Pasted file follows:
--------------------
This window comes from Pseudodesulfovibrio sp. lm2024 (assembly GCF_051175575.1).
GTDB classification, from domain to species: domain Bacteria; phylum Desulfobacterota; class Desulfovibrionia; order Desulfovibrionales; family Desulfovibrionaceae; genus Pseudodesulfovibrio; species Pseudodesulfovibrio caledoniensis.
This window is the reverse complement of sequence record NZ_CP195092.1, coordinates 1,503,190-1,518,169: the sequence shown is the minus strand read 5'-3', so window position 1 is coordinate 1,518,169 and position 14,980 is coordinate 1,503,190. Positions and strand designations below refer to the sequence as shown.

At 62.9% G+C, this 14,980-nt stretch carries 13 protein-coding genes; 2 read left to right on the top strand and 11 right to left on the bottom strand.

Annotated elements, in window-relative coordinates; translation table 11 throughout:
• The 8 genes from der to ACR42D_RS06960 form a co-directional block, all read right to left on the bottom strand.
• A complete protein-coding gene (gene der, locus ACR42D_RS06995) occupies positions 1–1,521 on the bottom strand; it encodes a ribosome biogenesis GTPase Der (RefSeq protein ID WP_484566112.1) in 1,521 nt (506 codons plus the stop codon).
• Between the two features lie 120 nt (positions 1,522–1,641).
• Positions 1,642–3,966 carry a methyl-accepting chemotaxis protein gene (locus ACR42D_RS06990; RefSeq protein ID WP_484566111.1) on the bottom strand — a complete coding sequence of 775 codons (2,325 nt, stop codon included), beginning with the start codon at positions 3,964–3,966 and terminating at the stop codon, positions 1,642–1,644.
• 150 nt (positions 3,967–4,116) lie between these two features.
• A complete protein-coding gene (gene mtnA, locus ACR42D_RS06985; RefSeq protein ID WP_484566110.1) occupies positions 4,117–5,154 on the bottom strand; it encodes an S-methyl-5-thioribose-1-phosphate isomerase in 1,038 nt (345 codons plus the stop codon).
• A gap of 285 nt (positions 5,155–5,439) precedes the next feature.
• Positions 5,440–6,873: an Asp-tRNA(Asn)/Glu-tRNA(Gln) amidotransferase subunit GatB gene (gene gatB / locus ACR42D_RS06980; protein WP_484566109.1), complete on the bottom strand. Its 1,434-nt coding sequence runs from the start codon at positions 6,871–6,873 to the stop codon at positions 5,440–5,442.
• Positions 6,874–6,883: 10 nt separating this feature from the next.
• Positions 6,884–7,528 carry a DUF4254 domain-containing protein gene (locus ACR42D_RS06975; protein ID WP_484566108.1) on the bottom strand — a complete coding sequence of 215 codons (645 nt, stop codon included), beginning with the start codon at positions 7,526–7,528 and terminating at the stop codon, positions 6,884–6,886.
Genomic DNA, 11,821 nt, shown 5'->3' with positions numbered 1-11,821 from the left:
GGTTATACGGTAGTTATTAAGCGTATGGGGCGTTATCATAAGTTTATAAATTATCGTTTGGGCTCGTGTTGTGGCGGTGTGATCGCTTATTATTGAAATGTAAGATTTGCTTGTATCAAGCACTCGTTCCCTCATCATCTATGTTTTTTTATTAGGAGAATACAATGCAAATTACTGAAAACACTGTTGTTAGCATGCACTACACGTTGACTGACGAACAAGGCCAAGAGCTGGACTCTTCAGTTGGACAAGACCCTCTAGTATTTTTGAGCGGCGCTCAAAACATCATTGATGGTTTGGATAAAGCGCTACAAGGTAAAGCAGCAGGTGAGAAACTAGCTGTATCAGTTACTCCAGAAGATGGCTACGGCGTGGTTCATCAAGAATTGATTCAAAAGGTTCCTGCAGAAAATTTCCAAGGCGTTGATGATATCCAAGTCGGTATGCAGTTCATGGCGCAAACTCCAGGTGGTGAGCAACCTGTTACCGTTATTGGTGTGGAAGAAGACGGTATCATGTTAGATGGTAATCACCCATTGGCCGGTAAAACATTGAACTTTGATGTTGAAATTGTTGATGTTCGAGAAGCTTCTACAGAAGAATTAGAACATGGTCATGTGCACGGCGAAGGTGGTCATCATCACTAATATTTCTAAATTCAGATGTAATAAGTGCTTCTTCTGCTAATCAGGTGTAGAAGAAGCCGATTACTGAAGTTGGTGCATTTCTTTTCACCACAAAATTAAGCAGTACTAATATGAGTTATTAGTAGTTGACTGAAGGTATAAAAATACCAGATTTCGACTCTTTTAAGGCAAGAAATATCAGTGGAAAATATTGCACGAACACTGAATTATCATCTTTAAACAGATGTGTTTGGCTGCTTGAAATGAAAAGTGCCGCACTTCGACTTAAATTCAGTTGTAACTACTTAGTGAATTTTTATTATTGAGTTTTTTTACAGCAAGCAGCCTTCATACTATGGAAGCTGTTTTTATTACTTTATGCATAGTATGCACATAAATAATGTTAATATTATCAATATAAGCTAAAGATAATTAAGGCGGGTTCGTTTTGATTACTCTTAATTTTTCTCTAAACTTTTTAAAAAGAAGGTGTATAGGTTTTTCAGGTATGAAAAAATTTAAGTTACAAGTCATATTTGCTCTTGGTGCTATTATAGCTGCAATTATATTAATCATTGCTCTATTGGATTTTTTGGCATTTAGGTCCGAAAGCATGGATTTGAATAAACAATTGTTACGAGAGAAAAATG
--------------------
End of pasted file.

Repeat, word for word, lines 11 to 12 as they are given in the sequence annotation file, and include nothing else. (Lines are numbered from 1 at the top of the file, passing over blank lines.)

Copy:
• A complete protein-coding gene (gene mtnA, locus ACR42D_RS06985; RefSeq protein ID WP_484566110.1) occupies positions 4,117–5,154 on the bottom strand; it encodes an S-methyl-5-thioribose-1-phosphate isomerase in 1,038 nt (345 codons plus the stop codon).
• A gap of 285 nt (positions 5,155–5,439) precedes the next feature.